Interest sees biggest rise in 27 years

The Monetary Policy Committee (MPC) of the Bank of England has this lunchtime announced that it is increasing interest rates by 0.5% to 1.75%. This is the biggest rise in interest rates for 27 years. At its meeting on 3 August 2022, the MPC voted by a majority of 8–1 to increase Bank Rate by... Read more » The post Interest sees biggest rise in 27 years appeared first on Politics.co.uk.

Interest sees biggest rise in 27 years

The Monetary Policy Committee (MPC) of the Bank of England has this lunchtime announced that it is increasing interest rates by 0.5% to 1.75%. This is the biggest rise in interest rates for 27 years.

At its meeting on 3 August 2022, the MPC voted by a majority of 8–1 to increase Bank Rate by 0.5 percentage points. One member preferred to increase Bank Rate by 0.25 percentage points, to 1.5%.

The decision comes after inflation hits a 40-year high, with inflation now expected to peak at 13% in October. Inflationary pressures continue with a near doubling in wholesale gas prices since May, owing to Russia’s restriction of gas supplies to Europe and the risk of further curbs.

The impact of today’s announcement will impact people in different ways. Those paying typical mortgages, for example, will have to pay about £52 more per month. Those on standard variable rate mortgages will see a £59 increase. Those with personal loans, student loans and credit cards will similarly face increased costs.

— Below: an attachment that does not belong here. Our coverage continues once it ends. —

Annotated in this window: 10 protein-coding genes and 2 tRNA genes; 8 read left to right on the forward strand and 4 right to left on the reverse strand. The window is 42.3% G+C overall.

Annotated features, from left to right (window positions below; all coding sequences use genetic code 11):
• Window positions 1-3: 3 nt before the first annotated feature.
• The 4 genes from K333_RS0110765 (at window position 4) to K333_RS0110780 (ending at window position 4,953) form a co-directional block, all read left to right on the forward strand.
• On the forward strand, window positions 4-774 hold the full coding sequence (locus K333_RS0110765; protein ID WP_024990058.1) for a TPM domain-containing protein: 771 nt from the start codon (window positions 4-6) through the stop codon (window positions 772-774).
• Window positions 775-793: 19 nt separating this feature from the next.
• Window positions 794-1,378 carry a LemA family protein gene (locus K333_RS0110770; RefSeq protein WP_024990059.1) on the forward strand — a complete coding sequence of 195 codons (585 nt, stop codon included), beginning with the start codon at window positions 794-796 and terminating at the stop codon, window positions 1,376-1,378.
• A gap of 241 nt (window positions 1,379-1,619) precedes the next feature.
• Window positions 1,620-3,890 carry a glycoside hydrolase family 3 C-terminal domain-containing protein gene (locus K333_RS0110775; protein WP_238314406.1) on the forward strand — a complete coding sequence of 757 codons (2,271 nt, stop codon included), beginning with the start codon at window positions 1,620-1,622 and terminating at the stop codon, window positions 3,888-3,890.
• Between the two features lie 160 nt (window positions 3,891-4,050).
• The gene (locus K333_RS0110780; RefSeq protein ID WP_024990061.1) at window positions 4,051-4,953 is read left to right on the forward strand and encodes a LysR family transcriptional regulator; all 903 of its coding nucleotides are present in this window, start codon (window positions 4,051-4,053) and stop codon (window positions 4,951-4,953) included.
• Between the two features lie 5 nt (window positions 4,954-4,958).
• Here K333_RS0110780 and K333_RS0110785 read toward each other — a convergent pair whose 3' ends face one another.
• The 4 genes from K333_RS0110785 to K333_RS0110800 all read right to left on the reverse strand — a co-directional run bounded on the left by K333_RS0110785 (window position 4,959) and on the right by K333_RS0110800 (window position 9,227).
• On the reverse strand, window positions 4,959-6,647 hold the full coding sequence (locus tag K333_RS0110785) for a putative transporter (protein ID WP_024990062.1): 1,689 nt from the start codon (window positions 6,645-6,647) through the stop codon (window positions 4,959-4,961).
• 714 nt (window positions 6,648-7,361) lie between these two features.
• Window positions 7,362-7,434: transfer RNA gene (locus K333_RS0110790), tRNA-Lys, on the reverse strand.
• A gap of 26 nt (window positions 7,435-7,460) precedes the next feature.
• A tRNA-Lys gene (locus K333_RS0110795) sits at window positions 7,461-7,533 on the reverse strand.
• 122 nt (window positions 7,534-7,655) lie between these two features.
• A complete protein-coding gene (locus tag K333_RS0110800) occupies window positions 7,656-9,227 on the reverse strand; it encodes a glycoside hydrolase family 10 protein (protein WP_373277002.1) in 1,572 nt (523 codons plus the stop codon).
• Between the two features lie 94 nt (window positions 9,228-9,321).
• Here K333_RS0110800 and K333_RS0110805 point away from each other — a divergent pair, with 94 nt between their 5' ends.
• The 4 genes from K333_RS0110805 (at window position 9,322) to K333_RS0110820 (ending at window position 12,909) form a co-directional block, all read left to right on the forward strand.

Before December 2021, tracker mortgage customers paid about £167 less than what they will now, and variable mortgage holders about £132 less.

Coutnries around the world are also facing challenges with inflation, leading to similar rises interest rates. The US central bank, the Federal Reserve, has increased rates by 0.75% in recent months, taking US interest rates to 2.5%.

In Europe, the European Central Bank has recently raised rates for the first time in over 11 years.

The approach to tackling inflation is currently centre stage in the Conservative leadership battle. Liz Truss and Rishi Sunak have different approaches on how to deal with the economic crisis. Truss is encouraging drastic tax cuts, something which Sunak argues will only further inflation and put more pressure on banks to increase interest even more.

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